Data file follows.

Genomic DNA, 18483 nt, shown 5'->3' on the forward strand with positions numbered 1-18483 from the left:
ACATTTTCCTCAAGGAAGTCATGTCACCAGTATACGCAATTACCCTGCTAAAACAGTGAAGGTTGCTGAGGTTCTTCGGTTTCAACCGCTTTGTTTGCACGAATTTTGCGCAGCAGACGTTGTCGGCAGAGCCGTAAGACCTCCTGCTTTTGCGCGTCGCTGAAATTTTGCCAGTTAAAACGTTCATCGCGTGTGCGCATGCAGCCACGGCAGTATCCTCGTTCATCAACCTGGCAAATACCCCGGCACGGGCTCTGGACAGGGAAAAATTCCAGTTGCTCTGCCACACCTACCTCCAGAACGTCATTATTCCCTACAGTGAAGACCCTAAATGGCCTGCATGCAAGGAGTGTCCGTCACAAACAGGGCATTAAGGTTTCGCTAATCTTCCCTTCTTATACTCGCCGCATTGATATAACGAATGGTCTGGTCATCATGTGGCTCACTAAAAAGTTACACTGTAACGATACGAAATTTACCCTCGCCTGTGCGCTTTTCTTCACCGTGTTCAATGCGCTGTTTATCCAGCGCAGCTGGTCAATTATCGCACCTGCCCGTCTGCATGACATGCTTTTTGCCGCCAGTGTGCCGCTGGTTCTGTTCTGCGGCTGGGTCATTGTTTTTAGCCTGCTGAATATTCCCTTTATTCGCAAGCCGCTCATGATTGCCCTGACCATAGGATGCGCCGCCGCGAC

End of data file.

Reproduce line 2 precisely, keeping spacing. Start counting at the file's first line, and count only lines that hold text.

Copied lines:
ACATTTTCCTCAAGGAAGTCATGTCACCAGTATACGCAATTACCCTGCTAAAACAGTGAAGGTTGCTGAGGTTCTTCGGTTTCAACCGCTTTGTTTGCACGAATTTTGCGCAGCAGACGTTGTCGGCAGAGCCGTAAGACCTCCTGCTTTTGCGCGTCGCTGAAATTTTGCCAGTTAAAACGTTCATCGCGTGTGCGCATGCAGCCACGGCAGTATCCTCGTTCATCAACCTGGCAAATACCCCGGCACGGGCTCTGGACAGGGAAAAATTCCAGTTGCTCTGCCACACCTACCTCCAGAACGTCATTATTCCCTACAGTGAAGACCCTAAATGGCCTGCATGCAAGGAGTGTCCGTCACAAACAGGGCATTAAGGTTTCGCTAATCTTCCCTTCTTATACTCGCCGCATTGATATAACGAATGGTCTGGTCATCATGTGGCTCACTAAAAAGTTACACTGTAACGATACGAAATTTACCCTCGCCTGTGCGCTTTTCTTCACCGTGTTCAATGCGCTGTTTATCCAGCGCAGCTGGTCAATTATCGCACCTGCCCGTCTGCATGACATGCTTTTTGCCGCCAGTGTGCCGCTGGTTCTGTTCTGCGGCTGGGTCATTGTTTTTAGCCTGCTGAATATTCCCTTTATTCGCAAGCCGCTCATGATTGCCCTGACCATAGGATGCGCCGCCGCGAC